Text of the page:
An Urban Legend Evolves: First Pot, Now MDMA in Trick-or-Treat Bags

There's no evidence anyone has ever passed off marijuana edibles or Molly tablets as Halloween candy.


Denver Police Department

With Halloween just around the corner, it's time for scary news reports that begin, "With Halloween just around the corner…" This genre of yellow journalism often features warnings about tainted trick-or-treat candy, a mythical menace that in recent years has gained credibility thanks to the popularity of  marijuana edibles in states where such products are legal.

Last year police in Denver, where state-licensed marijuana merchants had recently begun serving recreational consumers, told parents to be on the lookout for THC-tainted treats in their children's candy bags. As usual, no actual cases of such surreptitious dosing were identified.

But fear of strangers with candy springs eternal. The fact that this threat so far has proven imaginary is not deterring reporters and law enforcement officials around the country from warning parents that harmless-looking treats might contain a mind-altering substance other than sugar—if not marijuana, then MDMA. 

Often the pretext for such reports is a drug seizure that occurs within a month or so of Halloween, even if there's no evidence of a connection to the holiday. Last month KTRK, the ABC station in Houston, reported that "a recent pot bust has authorities issuing a warning for parents, as Halloween approaches," because local drug agents had "learned that marijuana made into candy was being shipped across state lines." A few days later, after Orangeburg County, South Carolina, deputies found "several bags of marijuana-infused candy" in a local motel room, Sheriff Leroy Ravenell said "we need to pay close attention to the candy our children are in contact with and are consuming." Summarizing that report (which appeared on WLTX, the CBS station in Columbia), USA Today added the lead, "Just in time for Halloween…"

Atlantic Beach Police Department

Similarly, The Florida Times Union warned on October 14 that "Atlantic Beach parents may have another thing to worry about as Halloween trick-or-treating looms—candy infused with marijuana, as discovered following the recent arrest of a 33-year-old man with bags of it." Last week, after students at Miller High School in Miller, Missouri, were caught with THC-treated Skittles, Superintendent Dustin Storm also thought of Halloween, telling parents, "With Halloween coming up, it's very important to be observant."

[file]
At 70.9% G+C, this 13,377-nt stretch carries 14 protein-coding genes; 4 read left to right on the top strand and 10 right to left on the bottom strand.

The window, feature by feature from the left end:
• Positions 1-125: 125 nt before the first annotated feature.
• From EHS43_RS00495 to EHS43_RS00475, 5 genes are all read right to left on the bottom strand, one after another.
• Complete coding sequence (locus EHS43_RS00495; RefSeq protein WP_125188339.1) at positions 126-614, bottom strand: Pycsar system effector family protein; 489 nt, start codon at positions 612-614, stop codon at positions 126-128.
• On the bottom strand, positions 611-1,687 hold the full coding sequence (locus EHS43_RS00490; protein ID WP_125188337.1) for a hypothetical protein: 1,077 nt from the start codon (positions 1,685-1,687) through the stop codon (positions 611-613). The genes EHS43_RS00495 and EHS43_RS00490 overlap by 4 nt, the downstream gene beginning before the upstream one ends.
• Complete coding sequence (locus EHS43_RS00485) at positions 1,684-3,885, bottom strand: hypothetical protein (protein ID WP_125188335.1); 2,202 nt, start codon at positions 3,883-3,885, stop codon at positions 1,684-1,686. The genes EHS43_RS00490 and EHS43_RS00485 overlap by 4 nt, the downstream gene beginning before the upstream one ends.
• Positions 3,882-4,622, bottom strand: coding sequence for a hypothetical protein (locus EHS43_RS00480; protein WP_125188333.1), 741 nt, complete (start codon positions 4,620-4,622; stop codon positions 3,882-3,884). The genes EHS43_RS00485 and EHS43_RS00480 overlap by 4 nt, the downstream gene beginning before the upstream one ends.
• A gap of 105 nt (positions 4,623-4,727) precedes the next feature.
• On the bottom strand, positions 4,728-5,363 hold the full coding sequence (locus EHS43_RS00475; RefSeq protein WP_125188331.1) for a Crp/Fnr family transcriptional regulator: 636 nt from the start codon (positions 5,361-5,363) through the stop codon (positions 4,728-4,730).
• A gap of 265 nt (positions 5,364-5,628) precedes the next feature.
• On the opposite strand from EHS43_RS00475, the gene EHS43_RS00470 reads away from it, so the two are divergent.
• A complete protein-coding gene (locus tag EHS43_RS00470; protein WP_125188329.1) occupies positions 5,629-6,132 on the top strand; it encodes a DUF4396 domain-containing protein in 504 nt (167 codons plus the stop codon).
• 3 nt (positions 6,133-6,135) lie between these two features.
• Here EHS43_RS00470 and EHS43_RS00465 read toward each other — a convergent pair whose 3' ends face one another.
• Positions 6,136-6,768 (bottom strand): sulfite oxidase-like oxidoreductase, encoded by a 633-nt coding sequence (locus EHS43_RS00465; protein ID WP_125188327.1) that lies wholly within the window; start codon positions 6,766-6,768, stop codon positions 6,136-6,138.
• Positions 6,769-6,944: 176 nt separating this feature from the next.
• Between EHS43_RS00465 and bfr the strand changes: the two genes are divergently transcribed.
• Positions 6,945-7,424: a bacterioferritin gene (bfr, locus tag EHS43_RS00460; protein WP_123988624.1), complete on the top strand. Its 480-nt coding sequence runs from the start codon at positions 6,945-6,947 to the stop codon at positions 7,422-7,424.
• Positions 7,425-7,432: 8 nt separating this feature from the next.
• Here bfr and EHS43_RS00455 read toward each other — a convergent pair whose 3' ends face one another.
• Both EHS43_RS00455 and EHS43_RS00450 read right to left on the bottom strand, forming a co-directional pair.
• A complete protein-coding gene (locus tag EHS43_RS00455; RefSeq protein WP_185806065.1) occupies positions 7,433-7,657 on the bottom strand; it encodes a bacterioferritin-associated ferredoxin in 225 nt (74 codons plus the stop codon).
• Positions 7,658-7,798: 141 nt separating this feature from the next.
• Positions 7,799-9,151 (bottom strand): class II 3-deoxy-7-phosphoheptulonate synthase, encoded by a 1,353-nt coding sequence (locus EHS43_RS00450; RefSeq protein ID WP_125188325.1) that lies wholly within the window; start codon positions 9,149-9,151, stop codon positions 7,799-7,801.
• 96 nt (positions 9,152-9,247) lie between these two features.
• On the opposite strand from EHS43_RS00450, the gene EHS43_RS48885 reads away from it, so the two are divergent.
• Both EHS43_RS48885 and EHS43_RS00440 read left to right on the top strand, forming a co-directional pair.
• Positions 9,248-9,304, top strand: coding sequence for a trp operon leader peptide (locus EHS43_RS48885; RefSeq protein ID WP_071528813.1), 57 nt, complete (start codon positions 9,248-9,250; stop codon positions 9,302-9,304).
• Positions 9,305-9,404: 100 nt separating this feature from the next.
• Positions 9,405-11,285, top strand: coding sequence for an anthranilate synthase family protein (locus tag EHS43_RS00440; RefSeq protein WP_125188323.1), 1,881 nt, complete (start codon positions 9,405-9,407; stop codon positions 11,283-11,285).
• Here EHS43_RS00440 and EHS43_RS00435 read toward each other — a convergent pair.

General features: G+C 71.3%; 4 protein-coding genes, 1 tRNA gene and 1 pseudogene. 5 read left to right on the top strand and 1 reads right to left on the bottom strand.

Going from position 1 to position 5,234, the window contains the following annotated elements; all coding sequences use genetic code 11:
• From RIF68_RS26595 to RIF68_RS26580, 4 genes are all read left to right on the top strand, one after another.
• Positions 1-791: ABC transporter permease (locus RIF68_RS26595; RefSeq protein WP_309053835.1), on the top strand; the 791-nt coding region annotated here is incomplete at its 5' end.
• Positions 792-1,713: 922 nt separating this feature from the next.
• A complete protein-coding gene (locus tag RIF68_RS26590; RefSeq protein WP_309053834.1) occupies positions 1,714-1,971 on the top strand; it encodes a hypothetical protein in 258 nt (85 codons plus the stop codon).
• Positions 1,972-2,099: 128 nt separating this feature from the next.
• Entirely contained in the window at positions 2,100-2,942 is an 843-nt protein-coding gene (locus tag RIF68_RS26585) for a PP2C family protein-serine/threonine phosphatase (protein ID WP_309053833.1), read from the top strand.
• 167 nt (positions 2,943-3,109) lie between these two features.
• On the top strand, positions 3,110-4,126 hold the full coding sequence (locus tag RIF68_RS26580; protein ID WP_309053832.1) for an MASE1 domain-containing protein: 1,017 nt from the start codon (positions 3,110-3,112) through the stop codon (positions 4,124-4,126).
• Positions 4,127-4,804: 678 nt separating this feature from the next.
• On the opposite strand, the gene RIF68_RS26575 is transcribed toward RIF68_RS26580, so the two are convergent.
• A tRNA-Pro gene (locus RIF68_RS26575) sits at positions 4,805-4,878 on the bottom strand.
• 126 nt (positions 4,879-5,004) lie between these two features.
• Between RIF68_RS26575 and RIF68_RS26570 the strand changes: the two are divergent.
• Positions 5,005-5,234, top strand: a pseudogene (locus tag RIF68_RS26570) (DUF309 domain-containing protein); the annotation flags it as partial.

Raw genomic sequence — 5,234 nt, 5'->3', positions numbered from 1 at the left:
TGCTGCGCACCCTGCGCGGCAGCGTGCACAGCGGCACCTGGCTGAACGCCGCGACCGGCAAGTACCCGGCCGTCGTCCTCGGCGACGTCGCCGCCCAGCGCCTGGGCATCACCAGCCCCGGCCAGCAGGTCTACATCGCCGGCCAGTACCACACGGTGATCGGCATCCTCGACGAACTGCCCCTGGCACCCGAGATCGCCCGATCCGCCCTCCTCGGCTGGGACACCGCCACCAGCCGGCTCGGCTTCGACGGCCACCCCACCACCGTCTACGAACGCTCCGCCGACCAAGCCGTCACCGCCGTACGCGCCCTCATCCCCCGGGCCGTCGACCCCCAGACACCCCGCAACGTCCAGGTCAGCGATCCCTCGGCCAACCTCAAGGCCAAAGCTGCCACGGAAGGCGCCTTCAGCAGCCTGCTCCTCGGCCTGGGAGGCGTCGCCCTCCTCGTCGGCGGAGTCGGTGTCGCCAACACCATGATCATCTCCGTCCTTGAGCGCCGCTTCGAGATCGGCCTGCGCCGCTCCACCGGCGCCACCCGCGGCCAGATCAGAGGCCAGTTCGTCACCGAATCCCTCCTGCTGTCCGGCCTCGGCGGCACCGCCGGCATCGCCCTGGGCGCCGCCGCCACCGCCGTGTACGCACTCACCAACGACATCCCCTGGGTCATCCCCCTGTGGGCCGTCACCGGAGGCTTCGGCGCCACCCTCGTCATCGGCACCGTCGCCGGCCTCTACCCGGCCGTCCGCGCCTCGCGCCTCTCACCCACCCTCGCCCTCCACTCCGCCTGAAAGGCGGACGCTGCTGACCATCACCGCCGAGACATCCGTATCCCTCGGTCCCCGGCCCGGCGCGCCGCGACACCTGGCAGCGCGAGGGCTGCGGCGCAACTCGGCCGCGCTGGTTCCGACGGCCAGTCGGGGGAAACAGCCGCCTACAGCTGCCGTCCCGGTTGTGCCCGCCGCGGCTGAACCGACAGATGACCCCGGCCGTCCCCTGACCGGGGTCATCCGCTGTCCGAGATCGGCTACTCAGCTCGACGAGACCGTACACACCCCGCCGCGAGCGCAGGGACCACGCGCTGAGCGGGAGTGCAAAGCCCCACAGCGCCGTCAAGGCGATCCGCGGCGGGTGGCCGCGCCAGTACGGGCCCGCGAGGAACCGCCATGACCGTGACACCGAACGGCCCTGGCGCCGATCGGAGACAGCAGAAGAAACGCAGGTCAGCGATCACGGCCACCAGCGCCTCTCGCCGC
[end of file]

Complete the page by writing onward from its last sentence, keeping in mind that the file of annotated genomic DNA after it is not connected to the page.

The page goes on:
In other cases, warnings about marijuana-infused Halloween candy are not tied to any particular event; they are just part of the standard advice issued to parents in October.  On October 15, citing the Arizona Poison and Drug Information Center, the Arizona Daily Star said parents of treat-or-treaters should "be on the lookout for any edible marijuana treats." Last week several Nebraska newspapers regurgitated a warning from the Nebraska Poison Control Center saying marijuana edibles that "resemble traditional candies" are "another good reason to check all your children's candy when they get home." Similarly, WITN, the NBC station in Greenville, North Carolina, warned viewers that "tricky packaging could land marijuana edibles in the hands of trick-or-treaters this Halloween." KTHV, the ABC station in Little Rock, Arkansas, reported that "police want parents to pay extra attention to the Halloween candy their kids collect this year, now that marijuana edibles are in circulation."

Reporters in Colorado have been a bit more cautious, presumably because they remember last year's false alarm about edibles sold by marijuana merchants in that state. Last Friday The Denver Post noted that "the initial concern last year over marijuana edibles ending up in Halloween candy never came to pass." KOAA, the NBC station in Colorado Springs, likewise conceded that authorities "have not seen a spike of accidental [marijuana] ingestion at Halloween." Still, you never know. "One of the big things with cannabis-containing candies, it does have a distinct smell," a local doctor told the station, saying parents should be "making sure you're looking at everything and making sure the packaging looks legitimate."